Understanding Moneylines

If you’re just getting into the world of sports betting, then you’ve probably already heard the term ‘moneyline’ being used. It’s an important keyword in the gambling realm as it’s used in almost every sport. It’s one of the basics that you’ll have to know if you’re going to play, so let’s take a closer look at what it means and where its used.
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What Is The Moneyline?

The term moneylines can have two definitions: a type of bet and also the odds attached to certain bets. Starting with the type of bet, moneyline bets simply focus on the outright winner of a game. With point spreads, you have to consider a margin of victory. With totals, you’re looking at the combined score of the two sides involved in the game. But if you’re betting on the moneyline, your only focus is who will win the game outright. There is no tying; just winning or losing. But there is more to understanding the moneyline, including the odds and what they tell you. Read on below to get a better idea of how they work.

If you’re referring to the moneyline odds, those are frequently seen across the sportsbook next to point spreads, totals and many other types of lines. In many ways, “the moneyline” is just a synonym for the word “odds”.

Moneyline Betting

Remember that every spread still has a moneyline attached to it. While that might be a bit confusing, all that refers to is the cost of betting the spread; not how the outcome will be decided. For example, if someone says to you that “the Patriots are laying three points but I have low juice, so my moneyline is -104”, what they are referring to is the price of betting the spread. That merely means that they are betting the spread but the moneyline attached to betting that spread is -104.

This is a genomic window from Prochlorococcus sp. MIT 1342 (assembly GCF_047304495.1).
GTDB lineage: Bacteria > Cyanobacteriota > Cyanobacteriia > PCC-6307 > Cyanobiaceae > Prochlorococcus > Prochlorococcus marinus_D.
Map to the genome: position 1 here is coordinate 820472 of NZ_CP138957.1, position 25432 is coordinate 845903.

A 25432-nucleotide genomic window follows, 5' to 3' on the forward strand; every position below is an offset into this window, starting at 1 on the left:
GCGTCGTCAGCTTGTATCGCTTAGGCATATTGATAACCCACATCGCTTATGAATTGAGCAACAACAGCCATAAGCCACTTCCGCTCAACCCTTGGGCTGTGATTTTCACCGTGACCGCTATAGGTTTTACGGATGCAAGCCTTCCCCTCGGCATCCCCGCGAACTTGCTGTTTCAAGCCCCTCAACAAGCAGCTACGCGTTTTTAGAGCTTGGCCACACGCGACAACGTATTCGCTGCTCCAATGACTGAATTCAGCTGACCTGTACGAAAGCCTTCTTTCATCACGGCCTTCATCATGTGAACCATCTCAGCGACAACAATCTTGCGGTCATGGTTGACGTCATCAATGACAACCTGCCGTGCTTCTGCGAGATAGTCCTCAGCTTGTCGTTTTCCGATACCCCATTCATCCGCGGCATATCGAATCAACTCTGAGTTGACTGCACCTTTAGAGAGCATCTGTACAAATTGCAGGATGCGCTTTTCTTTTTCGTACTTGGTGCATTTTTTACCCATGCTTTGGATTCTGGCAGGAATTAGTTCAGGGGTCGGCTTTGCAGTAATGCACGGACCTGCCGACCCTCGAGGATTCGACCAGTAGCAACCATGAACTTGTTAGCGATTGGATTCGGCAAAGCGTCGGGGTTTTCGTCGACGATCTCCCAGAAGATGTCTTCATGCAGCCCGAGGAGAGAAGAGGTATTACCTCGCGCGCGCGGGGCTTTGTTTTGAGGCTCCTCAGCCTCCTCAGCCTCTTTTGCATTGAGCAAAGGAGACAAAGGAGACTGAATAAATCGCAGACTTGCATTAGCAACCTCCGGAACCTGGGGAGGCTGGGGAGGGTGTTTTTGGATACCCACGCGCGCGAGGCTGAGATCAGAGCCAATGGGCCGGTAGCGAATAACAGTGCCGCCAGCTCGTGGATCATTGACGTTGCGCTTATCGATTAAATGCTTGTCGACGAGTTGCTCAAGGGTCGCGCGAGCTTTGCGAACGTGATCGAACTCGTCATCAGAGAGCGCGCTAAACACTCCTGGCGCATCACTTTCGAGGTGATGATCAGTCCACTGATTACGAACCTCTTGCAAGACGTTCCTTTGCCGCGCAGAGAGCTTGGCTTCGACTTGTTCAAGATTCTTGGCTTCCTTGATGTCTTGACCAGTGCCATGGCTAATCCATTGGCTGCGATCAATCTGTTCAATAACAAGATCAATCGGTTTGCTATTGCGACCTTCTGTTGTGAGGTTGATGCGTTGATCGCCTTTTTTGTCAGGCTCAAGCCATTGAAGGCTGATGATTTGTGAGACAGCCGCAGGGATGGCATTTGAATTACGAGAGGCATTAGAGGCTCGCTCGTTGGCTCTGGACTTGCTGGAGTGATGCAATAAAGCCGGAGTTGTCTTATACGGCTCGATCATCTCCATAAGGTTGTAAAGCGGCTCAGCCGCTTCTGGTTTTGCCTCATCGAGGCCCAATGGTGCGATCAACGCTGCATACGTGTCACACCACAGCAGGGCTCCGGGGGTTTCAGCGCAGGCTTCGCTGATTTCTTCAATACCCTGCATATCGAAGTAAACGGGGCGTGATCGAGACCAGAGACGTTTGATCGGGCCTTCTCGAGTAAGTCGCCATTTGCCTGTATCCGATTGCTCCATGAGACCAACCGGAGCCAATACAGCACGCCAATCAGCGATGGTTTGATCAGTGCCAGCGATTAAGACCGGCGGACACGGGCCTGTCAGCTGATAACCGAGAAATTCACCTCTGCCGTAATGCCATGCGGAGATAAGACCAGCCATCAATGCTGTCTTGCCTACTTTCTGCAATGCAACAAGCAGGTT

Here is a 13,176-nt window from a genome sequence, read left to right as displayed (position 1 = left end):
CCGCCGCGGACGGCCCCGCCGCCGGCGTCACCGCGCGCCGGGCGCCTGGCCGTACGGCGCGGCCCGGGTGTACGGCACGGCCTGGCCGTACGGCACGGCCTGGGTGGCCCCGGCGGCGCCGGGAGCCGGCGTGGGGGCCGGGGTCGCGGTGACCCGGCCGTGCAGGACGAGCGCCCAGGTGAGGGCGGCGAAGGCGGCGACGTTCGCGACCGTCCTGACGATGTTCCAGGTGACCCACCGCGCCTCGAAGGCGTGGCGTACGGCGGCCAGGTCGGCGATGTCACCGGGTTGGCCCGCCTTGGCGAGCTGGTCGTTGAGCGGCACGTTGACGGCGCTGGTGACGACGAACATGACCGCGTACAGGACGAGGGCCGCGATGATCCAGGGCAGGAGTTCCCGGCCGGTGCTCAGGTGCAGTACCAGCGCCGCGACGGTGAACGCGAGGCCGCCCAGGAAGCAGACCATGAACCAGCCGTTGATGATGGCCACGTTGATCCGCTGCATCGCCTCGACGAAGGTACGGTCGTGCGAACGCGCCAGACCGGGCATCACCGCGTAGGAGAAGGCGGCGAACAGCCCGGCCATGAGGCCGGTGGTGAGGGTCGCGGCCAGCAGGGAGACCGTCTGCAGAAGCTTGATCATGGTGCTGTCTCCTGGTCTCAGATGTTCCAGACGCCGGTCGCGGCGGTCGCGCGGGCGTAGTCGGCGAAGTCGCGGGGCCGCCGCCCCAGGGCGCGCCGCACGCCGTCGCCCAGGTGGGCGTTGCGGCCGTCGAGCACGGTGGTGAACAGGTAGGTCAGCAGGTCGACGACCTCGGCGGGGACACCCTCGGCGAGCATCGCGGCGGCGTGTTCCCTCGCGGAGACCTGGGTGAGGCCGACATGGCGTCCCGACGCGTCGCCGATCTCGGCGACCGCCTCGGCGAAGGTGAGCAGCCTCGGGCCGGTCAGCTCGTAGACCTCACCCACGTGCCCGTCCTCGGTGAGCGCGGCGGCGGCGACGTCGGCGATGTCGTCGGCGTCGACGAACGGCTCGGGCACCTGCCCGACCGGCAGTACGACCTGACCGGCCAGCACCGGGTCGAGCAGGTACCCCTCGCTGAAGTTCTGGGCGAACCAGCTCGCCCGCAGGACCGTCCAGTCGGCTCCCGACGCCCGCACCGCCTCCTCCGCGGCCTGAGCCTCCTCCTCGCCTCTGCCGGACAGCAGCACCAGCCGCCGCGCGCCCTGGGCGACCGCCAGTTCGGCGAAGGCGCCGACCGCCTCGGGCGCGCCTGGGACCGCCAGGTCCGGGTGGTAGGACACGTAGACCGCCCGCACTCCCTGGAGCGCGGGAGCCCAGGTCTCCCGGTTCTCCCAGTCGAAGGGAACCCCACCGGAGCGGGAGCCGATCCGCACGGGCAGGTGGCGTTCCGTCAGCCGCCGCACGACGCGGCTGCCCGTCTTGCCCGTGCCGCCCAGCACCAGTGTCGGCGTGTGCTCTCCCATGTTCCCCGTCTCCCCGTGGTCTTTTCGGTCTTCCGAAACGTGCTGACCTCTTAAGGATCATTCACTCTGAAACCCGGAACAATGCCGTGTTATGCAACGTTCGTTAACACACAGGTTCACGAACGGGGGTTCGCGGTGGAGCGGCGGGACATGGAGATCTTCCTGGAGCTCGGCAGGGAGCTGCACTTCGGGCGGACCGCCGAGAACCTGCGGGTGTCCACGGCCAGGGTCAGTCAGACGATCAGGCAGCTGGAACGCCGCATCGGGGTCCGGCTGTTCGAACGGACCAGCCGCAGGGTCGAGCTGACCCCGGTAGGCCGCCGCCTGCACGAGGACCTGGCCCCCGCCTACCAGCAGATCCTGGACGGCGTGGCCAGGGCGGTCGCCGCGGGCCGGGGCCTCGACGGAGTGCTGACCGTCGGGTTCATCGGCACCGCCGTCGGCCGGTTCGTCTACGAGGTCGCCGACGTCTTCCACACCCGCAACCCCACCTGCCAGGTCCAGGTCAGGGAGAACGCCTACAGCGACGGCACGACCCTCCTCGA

Moneylines are found all over the place in this regard as you could see a moneyline with a total. You bet whether you want to go over or under, but the moneyline could be -110 or -125 to bet that side. You see moneylines with runlines and pucklines where you bet the 1.5 line and the odds attached to it are the cost. 

Where Moneylines Bets Are The Primary Options
Moneylines are the primary betting option in a number of sports. In sports like baseball and hockey, that’s the main way the betting goes as players simply decide which team will win the game. There is some spread betting with runlines and pucklines, but that is a distant second behind moneylines.

In fight sports, moneylines are the main way of doing business. You’ll see two fighters with moneylines next to their name. The same goes for tennis. When you browse around the sportsbook, you’ll see this in many sections.

Where Moneylines Bets Are The Secondary Options
In sports like football and basketball, the moneyline is considered as the secondary option next to point spreads. Points spreads are the way that most people get their action in on basketball betting and football betting because the payouts are near doubling your money and it’s a fun way to handicap the game. Betting the moneyline in those sports is less popular because you might have some big mismatches and then it becomes too challenging to have faith in the underdog winning outright or too costly to bet the favorite.

Browse through the betting sites rating guide, pick your favorite sportsbooks and head over to check their moneylines so you can practice what you've learn.

 

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Must Read: Primer Into The World Of Margins & Point Spread Wagers